Maybe she called the cigarettes 'old' because the packaging looked unfamiliar.
"Like the pack of cigarettes," Dean said.
Martha called them 'old cigarettes,' Cynthia said.
Like the bone, the package of cigarettes was missing.
There was a pack of cigarettes and matches in her cleavage.
She popped open her halter, nearly spilling the contents, and took out her cigarettes, but didn't light one.
But there was the little problem of the pack of cigarettes Martha clearly described as being with the bones in the Lucky Pup Mine.
He explained no cigarettes were found with the remains Fitzgerald brought to Bird Song nor was there any such evidence when the Deans visited the site.
First cigarettes I ever smoked.
Vinnie reluctantly agreed to stay put until Monday as long as he had enough money for cigarettes and meals at the diner across the street and the TV continued to work.
He threw one long leg across the other and glanced around, absently plucking a package of cigarettes from his shirt pocket.
She glanced up as he plucked a pack of cigarettes from his shirt pocket.
The city's manufactures idclude cotton, woollen and silk textiles, cigars and cigarettes, and dulces, or sweetmeats, Morelia being noted throughout Mexico for the latter, particularly for a variety called Guayabate.
The other principal towns are Estancia (pop. 1890, 14,555) on the Rio Real in the southern part of the state, with manufactures of cotton textiles, cigars and cigarettes, and soap, and an active trade; Laranjeiras (11,350), in a highly productive sugar district N.
The chief industry is the manufacture of tobacco for smoking and chewing, of cigars and cigarettes and of snuff.
Other leading manufactures are malt liquors ($21,620,794 in 1905), railway rolling-stock consisting largely of cars ($21,428,227), men's clothing ($18,496,173), planing mill products ($17,725,711), carriages and wagons ($16,096,125), distilled liquors ($15,976,523), rubber and elastic goods ($15,963,603), furniture ($13,322,608), cigars and cigarettes ($13,241,230), agricultural implements ($12,891,197), women's clothing ($12,803582), lumber and timber products ($12,567,992), soap and candles.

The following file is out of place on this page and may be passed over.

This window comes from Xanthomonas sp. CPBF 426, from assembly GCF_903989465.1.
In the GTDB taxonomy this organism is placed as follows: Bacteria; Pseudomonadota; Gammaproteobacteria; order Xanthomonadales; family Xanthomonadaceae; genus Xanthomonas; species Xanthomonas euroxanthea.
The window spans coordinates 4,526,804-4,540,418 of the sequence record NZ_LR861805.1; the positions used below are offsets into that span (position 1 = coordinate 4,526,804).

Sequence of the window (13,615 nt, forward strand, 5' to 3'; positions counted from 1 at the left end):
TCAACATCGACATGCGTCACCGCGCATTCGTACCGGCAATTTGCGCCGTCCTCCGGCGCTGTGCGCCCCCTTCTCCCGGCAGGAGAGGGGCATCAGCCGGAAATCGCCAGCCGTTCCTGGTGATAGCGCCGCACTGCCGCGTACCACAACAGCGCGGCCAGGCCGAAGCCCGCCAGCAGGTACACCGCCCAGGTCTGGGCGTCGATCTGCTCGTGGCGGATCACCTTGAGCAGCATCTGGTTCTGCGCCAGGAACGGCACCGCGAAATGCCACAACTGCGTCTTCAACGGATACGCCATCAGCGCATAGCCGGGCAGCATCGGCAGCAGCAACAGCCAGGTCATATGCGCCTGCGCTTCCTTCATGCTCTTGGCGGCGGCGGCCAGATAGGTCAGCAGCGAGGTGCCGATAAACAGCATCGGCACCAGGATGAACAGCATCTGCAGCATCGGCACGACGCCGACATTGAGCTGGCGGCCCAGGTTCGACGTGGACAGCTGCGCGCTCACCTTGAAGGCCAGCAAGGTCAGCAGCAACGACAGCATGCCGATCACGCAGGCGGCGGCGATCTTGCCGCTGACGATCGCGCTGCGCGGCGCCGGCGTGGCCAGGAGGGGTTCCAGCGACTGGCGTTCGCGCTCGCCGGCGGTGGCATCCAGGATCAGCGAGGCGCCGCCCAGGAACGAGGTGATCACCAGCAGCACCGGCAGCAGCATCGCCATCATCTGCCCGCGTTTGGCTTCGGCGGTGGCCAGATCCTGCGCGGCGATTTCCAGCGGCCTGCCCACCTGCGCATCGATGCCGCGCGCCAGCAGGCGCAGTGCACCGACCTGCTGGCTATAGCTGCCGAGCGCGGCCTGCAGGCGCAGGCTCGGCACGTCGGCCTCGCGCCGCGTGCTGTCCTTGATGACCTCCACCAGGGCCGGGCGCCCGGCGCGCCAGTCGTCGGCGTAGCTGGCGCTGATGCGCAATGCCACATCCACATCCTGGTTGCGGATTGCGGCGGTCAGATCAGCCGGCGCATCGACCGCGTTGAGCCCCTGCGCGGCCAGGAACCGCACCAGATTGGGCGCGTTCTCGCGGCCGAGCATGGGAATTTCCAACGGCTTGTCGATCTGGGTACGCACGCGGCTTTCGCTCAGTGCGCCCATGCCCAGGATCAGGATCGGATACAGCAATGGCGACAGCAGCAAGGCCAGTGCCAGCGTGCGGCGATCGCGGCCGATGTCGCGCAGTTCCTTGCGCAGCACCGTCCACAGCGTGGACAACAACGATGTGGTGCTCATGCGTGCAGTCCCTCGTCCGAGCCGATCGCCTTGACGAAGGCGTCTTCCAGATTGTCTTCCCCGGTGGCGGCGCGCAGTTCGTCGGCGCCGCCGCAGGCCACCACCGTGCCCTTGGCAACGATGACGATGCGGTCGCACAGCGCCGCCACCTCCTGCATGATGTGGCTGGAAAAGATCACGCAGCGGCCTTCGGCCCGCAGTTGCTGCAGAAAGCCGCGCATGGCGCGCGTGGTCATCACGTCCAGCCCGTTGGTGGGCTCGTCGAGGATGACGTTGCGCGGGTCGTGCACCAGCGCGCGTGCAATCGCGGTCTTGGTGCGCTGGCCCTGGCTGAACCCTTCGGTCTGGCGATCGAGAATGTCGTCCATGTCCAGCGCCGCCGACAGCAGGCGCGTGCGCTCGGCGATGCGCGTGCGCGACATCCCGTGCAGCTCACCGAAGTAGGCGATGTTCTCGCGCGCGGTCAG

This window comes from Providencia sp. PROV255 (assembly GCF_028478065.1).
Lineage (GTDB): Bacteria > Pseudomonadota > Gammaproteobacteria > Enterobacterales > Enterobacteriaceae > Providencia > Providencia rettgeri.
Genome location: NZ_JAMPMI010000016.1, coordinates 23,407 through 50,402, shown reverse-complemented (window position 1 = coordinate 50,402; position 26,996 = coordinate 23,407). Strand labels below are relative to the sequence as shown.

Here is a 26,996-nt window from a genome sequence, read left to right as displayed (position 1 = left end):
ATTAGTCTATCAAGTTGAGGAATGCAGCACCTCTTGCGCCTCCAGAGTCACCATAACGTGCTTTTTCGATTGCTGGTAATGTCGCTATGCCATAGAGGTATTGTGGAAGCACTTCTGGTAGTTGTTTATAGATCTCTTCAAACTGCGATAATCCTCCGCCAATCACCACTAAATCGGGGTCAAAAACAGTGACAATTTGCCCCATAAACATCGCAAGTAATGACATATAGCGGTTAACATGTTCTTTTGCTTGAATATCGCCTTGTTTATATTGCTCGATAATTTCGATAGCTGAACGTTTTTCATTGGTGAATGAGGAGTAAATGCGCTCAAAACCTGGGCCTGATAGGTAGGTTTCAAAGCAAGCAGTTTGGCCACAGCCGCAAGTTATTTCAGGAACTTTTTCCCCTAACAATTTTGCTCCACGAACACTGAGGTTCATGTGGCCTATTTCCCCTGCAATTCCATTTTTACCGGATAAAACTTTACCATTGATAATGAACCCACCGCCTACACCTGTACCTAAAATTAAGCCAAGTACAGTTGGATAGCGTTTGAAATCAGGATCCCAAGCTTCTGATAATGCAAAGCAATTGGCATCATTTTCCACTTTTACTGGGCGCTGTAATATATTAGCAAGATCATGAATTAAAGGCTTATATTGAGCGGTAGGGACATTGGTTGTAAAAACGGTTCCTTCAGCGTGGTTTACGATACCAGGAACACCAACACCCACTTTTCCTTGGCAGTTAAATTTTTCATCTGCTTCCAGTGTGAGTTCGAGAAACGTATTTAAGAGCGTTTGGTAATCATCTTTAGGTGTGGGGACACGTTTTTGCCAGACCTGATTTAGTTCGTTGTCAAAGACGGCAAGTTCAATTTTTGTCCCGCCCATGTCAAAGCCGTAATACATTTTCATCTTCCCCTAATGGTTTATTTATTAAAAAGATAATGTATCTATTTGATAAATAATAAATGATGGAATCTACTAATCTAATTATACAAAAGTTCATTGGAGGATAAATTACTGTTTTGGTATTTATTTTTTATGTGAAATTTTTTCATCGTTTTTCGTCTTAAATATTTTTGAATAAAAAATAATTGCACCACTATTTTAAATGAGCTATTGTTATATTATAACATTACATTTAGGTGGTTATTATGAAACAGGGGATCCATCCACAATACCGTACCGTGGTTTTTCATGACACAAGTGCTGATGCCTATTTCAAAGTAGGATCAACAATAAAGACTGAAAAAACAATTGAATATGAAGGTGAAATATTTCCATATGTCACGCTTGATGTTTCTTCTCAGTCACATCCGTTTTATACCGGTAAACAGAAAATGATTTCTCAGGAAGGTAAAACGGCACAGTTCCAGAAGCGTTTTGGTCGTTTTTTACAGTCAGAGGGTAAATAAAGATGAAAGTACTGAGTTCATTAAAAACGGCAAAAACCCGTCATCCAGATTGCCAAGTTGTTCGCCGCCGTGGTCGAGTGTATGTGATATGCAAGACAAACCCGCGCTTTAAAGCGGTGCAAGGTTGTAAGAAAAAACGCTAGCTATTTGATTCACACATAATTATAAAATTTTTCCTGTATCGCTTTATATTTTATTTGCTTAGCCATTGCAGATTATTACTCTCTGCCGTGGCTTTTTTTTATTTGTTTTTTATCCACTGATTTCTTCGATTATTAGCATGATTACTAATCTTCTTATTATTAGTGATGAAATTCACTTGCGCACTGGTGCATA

The chief sources of the general revenue fund are taxes on real and personal property, on liquors and cigarettes, on corporations and on inheritances; in 1909 the net receipts for this fund were $8,043,257, the disbursements $9,103,301, and the cash balance at the end of the fiscal year $3,428,705.
The manufacture of cigars and cigarettes (almost entirely of cigars, few cigarettes being manufactured), carried on chiefly by Cubans at Key West and Tampa, also increased in importance between 1890 and 1900, the products in the latter year being valued at $10,735,826, or more than one-quarter more than in 1890, and in 1905 there was a further increase of 56.2%, the gross value being $16,764,276, or nearly one-third of the total factory product of the state.
The only manufacturing industries of much importance are the preparation of sugar, coffee and tobacco for market, and the manufacture of cigars, cigarettes, straw hats, soap, matches, vermicelli, sash, doors, ice, distilled liquors and some machinery.
Other manufactures with a product value in 1905 of between $4,000,000 and $1,000,000 were: bags (not paper); foundry and machine-shop products; planing-mill products; railway cars, construction and repairs; malt liquors; men's clothing; cooperage; food preparations; roasted and ground coffee and spice; fertilizers; cigars and cigarettes; cotton goods; and manufactured ice.
The leading manufactures are cigars and cigarettes, sugar, rum and whisky.
The principal industries are brewing, iron-founding and the manufacture of cloth, boots, leather, cigarettes, matches, pottery, preserved meat and confectionery.
Some years ago, a few people taking Wellbutrin reported that their cravings for cigarettes diminished.